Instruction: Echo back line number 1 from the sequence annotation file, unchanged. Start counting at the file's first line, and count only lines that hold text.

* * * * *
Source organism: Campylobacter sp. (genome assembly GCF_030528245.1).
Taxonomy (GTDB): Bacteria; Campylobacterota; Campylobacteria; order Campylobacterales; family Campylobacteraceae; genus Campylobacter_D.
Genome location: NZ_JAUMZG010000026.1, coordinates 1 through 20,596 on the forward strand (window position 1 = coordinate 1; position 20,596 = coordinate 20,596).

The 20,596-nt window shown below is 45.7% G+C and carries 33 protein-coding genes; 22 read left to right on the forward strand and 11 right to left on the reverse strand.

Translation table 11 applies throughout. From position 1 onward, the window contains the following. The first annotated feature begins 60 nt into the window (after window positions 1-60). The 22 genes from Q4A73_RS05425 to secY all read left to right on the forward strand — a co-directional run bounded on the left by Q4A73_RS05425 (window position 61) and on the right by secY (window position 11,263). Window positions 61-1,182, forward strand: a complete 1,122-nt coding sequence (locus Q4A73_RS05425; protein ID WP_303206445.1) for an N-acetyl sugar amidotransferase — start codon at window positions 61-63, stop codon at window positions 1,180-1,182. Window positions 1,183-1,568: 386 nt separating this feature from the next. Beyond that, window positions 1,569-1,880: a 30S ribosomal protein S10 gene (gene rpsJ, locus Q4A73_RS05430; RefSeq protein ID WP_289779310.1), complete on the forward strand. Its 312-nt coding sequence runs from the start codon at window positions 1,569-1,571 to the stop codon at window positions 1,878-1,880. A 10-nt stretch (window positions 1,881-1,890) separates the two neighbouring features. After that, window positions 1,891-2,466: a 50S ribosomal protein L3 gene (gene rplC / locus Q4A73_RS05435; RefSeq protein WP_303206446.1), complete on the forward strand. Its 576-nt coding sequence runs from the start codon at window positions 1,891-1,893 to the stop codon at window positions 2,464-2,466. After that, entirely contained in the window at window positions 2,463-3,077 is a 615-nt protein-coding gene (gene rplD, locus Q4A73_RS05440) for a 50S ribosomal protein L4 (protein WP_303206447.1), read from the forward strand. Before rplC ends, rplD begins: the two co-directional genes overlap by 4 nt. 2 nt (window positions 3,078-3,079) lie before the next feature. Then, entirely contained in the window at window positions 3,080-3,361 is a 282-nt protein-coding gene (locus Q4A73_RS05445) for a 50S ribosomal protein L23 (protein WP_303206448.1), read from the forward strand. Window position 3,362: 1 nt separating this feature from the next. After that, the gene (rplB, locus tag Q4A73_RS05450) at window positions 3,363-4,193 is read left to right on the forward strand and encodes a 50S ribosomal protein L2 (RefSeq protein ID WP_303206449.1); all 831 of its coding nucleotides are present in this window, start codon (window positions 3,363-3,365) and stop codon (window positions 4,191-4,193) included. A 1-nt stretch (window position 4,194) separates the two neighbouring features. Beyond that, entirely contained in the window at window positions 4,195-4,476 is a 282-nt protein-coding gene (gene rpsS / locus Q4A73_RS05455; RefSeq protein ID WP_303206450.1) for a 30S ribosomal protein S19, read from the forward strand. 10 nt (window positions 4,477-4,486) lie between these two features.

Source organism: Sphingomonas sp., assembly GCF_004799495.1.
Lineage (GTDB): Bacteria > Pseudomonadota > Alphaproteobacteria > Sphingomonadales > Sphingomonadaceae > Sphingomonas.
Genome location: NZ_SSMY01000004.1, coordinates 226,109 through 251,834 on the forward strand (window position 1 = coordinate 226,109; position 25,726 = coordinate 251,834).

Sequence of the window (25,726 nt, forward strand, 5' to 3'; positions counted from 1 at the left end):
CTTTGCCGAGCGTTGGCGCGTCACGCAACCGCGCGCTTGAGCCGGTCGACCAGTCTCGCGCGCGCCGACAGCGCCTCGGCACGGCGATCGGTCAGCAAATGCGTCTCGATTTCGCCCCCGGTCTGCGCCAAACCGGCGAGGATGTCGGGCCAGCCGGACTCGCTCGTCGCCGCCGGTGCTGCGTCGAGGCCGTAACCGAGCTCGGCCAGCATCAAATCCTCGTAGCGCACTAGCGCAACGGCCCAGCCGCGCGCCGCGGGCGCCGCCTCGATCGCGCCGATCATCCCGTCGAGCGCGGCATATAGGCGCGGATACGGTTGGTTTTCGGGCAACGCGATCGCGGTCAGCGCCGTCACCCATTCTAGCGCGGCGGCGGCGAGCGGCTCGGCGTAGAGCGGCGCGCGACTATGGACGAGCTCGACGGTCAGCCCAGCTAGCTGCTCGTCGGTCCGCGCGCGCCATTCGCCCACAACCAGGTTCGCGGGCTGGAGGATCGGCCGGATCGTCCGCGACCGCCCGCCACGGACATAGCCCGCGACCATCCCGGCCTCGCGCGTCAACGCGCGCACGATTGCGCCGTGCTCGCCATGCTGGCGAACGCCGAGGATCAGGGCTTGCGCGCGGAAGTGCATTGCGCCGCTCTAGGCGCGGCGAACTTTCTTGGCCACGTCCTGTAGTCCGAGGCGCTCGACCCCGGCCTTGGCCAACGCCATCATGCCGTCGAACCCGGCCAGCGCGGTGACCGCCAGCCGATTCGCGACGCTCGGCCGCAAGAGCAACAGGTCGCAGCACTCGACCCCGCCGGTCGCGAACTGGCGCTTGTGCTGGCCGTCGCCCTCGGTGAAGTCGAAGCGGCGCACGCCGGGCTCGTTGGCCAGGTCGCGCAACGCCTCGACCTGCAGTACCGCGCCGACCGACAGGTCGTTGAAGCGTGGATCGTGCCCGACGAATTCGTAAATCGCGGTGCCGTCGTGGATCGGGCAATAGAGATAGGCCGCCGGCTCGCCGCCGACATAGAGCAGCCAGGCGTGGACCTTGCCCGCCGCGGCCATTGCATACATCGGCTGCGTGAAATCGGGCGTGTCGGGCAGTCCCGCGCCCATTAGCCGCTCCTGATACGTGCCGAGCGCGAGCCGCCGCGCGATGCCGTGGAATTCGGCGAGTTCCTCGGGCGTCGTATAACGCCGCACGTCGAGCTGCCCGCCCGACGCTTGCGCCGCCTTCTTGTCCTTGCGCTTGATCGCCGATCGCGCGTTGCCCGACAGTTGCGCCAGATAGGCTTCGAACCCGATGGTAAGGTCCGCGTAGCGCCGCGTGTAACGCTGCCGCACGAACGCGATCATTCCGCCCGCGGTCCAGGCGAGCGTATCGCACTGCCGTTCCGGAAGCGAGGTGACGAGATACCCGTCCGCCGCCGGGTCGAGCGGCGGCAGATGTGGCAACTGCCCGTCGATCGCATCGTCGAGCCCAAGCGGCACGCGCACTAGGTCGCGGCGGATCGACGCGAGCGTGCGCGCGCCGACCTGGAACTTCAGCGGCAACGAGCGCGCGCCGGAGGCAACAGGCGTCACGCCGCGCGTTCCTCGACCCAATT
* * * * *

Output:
Source organism: Campylobacter sp. (genome assembly GCF_030528245.1).